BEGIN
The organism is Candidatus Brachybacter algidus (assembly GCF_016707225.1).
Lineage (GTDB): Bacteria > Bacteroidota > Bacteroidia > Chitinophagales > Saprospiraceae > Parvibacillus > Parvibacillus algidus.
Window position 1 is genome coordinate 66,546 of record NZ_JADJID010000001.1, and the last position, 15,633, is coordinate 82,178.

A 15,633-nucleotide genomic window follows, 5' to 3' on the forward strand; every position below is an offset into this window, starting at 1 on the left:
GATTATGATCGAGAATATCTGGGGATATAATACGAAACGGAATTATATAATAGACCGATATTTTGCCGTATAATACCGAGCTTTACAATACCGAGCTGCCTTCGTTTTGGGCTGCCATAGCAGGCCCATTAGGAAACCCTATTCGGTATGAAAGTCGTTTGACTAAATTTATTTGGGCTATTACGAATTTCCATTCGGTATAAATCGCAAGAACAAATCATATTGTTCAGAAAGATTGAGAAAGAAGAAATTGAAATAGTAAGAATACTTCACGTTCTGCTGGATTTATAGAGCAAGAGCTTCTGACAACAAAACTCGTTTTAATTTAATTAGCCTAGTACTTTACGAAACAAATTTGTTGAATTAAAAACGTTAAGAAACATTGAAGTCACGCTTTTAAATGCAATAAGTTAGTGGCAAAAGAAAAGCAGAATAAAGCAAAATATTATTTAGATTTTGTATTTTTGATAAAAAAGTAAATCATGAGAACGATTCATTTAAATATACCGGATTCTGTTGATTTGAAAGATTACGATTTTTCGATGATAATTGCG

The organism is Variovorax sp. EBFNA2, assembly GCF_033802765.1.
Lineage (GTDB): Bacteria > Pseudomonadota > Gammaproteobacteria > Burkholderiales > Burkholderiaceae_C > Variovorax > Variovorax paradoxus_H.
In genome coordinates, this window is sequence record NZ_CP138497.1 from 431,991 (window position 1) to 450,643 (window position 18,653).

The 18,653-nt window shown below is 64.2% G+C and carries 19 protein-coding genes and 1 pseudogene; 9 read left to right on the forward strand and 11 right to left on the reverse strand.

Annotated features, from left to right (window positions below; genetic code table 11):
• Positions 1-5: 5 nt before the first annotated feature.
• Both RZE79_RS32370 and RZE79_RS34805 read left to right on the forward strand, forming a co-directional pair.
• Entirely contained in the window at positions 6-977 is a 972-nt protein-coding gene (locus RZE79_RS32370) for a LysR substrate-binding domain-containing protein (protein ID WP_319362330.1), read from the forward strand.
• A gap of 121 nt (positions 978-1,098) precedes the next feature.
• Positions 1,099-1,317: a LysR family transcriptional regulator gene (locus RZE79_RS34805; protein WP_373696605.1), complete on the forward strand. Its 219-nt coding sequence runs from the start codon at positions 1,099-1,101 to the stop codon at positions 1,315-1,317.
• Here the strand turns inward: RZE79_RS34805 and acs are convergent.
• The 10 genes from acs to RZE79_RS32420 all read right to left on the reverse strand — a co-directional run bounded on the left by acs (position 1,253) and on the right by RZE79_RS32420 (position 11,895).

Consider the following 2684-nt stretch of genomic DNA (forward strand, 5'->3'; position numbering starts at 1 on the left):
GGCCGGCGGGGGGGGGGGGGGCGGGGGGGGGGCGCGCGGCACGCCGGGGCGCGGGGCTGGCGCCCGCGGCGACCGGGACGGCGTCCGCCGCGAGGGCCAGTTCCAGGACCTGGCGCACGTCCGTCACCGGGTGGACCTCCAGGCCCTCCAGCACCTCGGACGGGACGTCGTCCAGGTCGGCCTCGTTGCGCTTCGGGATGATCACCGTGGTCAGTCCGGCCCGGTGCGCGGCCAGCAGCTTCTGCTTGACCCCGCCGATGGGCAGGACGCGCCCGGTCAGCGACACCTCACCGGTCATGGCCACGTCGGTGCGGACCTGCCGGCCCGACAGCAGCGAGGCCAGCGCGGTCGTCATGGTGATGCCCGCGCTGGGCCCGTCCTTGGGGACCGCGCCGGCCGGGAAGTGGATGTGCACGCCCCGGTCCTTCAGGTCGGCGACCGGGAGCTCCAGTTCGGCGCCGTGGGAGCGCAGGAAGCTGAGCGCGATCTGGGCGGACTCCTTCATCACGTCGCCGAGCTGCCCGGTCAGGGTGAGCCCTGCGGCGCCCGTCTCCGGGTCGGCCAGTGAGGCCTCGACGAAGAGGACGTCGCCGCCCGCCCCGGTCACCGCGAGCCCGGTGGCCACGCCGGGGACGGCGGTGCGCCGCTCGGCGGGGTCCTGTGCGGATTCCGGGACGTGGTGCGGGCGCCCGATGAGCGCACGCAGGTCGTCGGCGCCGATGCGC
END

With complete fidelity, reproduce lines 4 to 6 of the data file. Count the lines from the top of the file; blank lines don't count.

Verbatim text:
A 15,633-nucleotide genomic window follows, 5' to 3' on the forward strand; every position below is an offset into this window, starting at 1 on the left:
GATTATGATCGAGAATATCTGGGGATATAATACGAAACGGAATTATATAATAGACCGATATTTTGCCGTATAATACCGAGCTTTACAATACCGAGCTGCCTTCGTTTTGGGCTGCCATAGCAGGCCCATTAGGAAACCCTATTCGGTATGAAAGTCGTTTGACTAAATTTATTTGGGCTATTACGAATTTCCATTCGGTATAAATCGCAAGAACAAATCATATTGTTCAGAAAGATTGAGAAAGAAGAAATTGAAATAGTAAGAATACTTCACGTTCTGCTGGATTTATAGAGCAAGAGCTTCTGACAACAAAACTCGTTTTAATTTAATTAGCCTAGTACTTTACGAAACAAATTTGTTGAATTAAAAACGTTAAGAAACATTGAAGTCACGCTTTTAAATGCAATAAGTTAGTGGCAAAAGAAAAGCAGAATAAAGCAAAATATTATTTAGATTTTGTATTTTTGATAAAAAAGTAAATCATGAGAACGATTCATTTAAATATACCGGATTCTGTTGATTTGAAAGATTACGATTTTTCGATGATAATTGCG

The organism is Variovorax sp. EBFNA2, assembly GCF_033802765.1.